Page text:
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Skidoo, California facts for kids

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Skidoo
Unincorporated community
Site of Skidoo - Death Valley National Park
Country United States
State California
County Inyo County
Elevation 5,689 ft (1,734 m)
Skidoo
U.S. Historic district
Skidoo in 1906.jpg
Skidoo in 1906
Location Death Valley National Park, Wildrose District, California
Area 4,160 acres (1,680 ha)
Built 1906
NRHP reference No. 74000349
Added to NRHP April 16, 1974

Skidoo (formerly, Hoveck) was an unincorporated community in Inyo County, California. The geographical location of the old town site lies at an elevation of 5,689 feet (1734 m). Skidoo is a virtual ghost town located in Death Valley National Park. It is on the National Register of Historic Places.

History

Skidoo was famous in the first decade of the 20th century when gold had been found in the area. Within a decade the town had been abandoned, however, and now no standing structures remain. Skidoo's desert location is visited by ghost town aficionados.

Skidoo is representative of the boom towns that flourished in Death Valley during the early 20th century. The town’s livelihood depended primarily on the output of the Skidoo Mine, a venture operating between 1906 and 1917. During those years the mine produced about 75,000 ounces of gold, worth at the time more than $1.5 million. Two unique items are associated with Skidoo’s mining heyday. First the town possessed the only milling plant in the desert operated almost completely by water power. Second, the construction of the water pipeline was a phenomenal engineering feat; its scar can still be seen between its origin near Telescope Peak and the mill site.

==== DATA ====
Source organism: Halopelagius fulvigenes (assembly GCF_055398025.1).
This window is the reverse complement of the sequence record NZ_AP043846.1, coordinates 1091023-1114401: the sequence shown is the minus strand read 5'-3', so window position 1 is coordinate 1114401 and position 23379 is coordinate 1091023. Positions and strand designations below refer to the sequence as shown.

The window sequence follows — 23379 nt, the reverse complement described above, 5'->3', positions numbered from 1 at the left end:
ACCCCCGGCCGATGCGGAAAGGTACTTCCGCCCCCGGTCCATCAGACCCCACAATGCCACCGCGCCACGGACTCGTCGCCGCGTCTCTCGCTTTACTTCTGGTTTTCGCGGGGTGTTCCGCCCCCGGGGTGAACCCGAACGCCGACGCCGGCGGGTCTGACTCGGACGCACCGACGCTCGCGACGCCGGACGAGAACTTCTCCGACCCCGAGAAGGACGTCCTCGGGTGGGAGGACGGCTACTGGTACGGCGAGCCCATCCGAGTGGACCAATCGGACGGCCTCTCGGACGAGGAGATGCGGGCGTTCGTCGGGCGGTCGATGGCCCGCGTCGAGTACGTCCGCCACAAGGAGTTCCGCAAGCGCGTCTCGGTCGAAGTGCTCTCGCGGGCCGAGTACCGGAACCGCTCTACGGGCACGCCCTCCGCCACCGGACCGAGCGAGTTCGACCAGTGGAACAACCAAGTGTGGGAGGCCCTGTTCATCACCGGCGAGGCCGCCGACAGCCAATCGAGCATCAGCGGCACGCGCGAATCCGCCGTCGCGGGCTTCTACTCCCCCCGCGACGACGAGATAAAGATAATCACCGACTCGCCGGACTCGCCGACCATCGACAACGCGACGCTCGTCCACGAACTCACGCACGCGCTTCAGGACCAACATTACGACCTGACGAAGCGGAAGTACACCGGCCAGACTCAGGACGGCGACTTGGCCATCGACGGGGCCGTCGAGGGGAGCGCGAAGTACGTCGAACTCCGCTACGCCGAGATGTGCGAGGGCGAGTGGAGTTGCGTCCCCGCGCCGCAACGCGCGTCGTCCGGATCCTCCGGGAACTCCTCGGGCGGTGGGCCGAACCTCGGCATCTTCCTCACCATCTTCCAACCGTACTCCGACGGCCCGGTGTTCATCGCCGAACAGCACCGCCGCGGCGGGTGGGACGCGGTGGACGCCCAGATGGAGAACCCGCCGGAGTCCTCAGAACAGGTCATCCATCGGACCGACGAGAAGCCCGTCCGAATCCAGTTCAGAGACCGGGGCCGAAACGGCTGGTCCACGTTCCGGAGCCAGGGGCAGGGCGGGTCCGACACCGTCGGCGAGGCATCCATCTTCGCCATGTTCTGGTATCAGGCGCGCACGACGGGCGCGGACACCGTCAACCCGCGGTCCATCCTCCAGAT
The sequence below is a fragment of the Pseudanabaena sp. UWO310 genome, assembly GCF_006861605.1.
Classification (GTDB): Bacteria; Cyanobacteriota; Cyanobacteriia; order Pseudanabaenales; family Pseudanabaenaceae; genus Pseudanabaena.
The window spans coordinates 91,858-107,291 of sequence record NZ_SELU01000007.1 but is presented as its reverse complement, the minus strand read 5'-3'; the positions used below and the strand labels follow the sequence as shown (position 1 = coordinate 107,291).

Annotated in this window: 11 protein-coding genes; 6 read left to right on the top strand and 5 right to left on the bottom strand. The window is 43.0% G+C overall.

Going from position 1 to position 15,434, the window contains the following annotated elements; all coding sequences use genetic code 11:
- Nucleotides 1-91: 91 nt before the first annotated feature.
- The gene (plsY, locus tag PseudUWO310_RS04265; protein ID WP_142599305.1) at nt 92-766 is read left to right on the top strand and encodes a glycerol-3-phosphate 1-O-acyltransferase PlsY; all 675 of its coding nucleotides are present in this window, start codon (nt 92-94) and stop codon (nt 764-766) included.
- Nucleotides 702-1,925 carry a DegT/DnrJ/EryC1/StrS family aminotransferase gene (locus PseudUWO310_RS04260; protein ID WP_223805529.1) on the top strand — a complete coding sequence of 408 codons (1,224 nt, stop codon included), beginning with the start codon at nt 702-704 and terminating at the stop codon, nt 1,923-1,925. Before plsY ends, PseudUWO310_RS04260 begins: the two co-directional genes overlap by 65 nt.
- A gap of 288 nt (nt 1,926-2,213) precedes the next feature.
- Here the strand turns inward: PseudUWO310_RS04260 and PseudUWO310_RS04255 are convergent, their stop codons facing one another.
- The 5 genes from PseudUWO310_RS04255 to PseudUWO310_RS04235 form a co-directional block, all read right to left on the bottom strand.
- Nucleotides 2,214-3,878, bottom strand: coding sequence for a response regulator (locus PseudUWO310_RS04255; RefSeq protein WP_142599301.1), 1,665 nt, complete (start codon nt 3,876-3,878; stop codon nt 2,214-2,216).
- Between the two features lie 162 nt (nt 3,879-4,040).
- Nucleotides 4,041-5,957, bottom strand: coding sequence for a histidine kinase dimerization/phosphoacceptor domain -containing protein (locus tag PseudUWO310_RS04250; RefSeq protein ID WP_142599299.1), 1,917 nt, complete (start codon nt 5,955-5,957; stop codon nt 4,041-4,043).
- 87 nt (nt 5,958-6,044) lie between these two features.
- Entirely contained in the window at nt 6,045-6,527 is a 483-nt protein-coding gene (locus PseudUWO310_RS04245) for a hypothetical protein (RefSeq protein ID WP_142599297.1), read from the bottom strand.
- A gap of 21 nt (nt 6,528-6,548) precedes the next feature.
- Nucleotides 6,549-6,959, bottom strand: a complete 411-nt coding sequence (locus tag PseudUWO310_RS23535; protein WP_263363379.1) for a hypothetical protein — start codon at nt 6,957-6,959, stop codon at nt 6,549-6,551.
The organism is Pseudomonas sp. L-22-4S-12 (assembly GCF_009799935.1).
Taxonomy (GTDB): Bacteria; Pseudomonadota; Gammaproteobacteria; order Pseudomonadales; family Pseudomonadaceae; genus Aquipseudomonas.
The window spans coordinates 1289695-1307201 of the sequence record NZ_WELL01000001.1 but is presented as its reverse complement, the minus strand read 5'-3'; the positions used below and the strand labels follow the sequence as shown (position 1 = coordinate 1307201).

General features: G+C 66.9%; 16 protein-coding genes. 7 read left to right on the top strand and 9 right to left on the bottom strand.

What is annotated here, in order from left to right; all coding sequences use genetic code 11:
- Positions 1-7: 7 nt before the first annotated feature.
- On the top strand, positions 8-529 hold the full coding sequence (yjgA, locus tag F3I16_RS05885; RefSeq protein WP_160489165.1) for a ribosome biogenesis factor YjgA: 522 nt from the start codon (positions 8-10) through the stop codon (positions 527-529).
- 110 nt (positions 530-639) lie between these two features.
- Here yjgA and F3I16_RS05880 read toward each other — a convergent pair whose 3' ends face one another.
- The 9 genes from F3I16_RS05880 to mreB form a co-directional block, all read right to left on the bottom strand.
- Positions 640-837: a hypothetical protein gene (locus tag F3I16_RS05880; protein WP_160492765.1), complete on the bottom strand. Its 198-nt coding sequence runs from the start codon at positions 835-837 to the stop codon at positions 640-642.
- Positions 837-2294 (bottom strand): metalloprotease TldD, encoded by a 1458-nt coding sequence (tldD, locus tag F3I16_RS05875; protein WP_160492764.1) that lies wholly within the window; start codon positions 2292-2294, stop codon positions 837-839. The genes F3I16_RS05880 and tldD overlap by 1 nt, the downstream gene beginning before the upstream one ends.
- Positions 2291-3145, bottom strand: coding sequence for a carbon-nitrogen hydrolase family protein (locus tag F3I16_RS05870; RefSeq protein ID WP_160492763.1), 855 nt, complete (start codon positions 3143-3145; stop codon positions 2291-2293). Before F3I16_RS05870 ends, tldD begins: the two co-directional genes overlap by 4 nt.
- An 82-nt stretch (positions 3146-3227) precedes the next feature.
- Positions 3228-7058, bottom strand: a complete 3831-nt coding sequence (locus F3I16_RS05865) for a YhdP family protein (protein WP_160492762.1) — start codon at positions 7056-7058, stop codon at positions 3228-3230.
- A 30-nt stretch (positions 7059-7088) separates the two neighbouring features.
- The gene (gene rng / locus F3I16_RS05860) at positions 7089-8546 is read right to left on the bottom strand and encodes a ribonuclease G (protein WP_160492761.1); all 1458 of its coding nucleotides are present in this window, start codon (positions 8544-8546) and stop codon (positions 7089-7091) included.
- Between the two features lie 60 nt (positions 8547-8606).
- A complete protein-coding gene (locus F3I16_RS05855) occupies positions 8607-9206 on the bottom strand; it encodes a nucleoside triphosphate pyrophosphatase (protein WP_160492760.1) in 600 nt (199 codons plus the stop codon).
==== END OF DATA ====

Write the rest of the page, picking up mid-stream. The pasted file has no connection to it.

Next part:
The fifteen-stamp amalgamation and cyanide mill built by the Skidoo Mines Company is a rare surviving example of an early 20th-century gravity-feed system for separating gold from its ore.

Names

The name Skidoo comes from the expression 23 skidoo, a slang expression of the time, for which various origins have been suggested.

The Hoveck post office opened in 1906, changed its name to Skidoo in 1907, and closed in 1917. The name Hoveck honored Matt Hoveck, manager of the Skidoo Mine.

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